Monday, March 19, 2012

The Boys Club Evolves? Wait, No Homo.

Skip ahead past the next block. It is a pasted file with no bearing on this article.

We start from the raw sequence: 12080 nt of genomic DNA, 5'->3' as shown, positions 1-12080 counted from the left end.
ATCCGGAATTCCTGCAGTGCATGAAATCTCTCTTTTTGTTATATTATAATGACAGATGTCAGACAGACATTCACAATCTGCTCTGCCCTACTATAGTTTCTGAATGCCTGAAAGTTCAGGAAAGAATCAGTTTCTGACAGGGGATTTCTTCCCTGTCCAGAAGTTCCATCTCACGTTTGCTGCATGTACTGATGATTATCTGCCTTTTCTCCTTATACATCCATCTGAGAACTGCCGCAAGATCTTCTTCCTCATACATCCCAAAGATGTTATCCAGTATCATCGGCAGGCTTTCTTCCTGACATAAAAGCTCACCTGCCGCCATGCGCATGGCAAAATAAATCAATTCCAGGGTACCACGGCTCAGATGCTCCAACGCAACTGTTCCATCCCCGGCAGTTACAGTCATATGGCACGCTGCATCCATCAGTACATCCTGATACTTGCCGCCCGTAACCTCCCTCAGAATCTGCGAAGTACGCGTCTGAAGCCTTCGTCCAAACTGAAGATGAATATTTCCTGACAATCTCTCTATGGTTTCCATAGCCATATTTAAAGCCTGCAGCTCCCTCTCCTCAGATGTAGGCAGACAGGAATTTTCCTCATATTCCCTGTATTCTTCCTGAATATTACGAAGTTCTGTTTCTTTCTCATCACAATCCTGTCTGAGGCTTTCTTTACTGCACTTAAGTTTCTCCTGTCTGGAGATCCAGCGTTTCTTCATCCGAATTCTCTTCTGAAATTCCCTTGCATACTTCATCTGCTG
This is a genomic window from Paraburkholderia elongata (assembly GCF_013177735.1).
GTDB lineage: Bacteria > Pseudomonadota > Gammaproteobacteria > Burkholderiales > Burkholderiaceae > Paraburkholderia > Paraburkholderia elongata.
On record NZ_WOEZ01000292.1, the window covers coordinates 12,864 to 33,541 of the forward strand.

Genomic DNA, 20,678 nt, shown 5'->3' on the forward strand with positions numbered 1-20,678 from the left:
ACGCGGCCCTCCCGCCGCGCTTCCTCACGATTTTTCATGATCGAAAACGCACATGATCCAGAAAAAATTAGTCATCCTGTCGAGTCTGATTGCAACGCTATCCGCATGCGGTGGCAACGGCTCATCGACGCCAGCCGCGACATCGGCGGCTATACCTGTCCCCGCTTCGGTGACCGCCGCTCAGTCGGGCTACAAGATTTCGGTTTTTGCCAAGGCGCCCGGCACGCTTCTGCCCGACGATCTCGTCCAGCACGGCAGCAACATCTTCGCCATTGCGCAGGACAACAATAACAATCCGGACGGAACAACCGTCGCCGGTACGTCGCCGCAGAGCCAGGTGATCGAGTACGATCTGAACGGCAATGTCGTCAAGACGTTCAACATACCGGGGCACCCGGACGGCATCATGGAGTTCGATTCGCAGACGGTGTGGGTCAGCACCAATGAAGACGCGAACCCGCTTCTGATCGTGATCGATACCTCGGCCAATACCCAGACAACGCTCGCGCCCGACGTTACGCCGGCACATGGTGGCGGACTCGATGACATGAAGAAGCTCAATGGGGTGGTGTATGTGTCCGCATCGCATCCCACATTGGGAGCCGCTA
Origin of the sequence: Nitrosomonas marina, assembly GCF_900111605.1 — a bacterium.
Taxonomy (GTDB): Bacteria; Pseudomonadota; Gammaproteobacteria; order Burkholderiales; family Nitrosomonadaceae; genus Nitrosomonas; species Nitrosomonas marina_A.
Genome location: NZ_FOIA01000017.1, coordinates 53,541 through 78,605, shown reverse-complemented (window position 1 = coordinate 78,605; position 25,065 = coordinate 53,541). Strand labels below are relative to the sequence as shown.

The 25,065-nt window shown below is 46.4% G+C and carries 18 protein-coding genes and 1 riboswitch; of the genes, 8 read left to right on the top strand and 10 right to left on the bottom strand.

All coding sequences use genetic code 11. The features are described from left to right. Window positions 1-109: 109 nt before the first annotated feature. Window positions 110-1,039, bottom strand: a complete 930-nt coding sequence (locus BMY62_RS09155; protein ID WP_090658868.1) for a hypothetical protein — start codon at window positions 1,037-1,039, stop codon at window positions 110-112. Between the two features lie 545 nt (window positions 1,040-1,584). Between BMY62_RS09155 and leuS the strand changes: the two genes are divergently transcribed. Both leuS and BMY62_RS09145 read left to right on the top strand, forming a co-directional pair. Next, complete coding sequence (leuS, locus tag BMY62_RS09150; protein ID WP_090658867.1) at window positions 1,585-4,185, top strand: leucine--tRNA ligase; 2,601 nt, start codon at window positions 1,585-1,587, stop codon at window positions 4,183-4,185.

On the surface the Bromance appears to be a step forward in the cultural construction of masculinity. Men are allowed to show emotions that are typically relegated to the feminine half of our social binary. Men can cry, hug, and have deep conversations with their fellow "bros" and not be socially ridiculed for it, but only if they label it. These non normative behaviors seem to only be socially okay and accepted if the men partaking in them label it as a bromance or state, "no homo." Otherwise, they run the risk of being considered homosexual. This is the problem with the bromance. On the one hand it allows for men to engage in feminine behaviors without consequence, on the other hand it continues to relegate gay men as somehow "wrong." As other students have pointed out in their blogs there is a long history of men being close friends and comrades with other men most significantly its seems in ancient Sparta. However, how much do want to bet that before going into battle they didn't hug each other and then feel the need to proclaim, "No Homo?" This lends me to believe that there is something very specific to our current cultural context that requires us to announce what our sexuality is or face social consequences. Not to my knowledge has there every been a depiction in modern media of a bromance that was mistaken for a gay relationship and the men have responded with an, "Oh okay...whatever." While it is okay for men to have friends who are men, it is really only acceptable if they are both heterosexual. While "Happy Endings" seems to be attempting to fight against this, it still plays into traditional depictions of masculinity.  The bromance seems to be trapped within our cultural fixation on fixed sexuality that is concrete rather than fluid. We are either heterosexual, homosexual, or bisexual, but never anything that fits in between those categories. Freud states that our sexuality is more or less a scale and most people fit between categories rather than in a specific one. However, society refuses to see it this way. We want people in specific categories that are easy to understand and even easier to control. The Bromance seems to be an attempt to break through these concrete barriers of sexuality, however until not just men but all genders gets over this severe need to proclaim a certain specific sexuality and continually fear being mistaken for something else, the bromance and other relationships that threaten the male female sexual binary will continue to be controlled and dictated by hegemonic forces.

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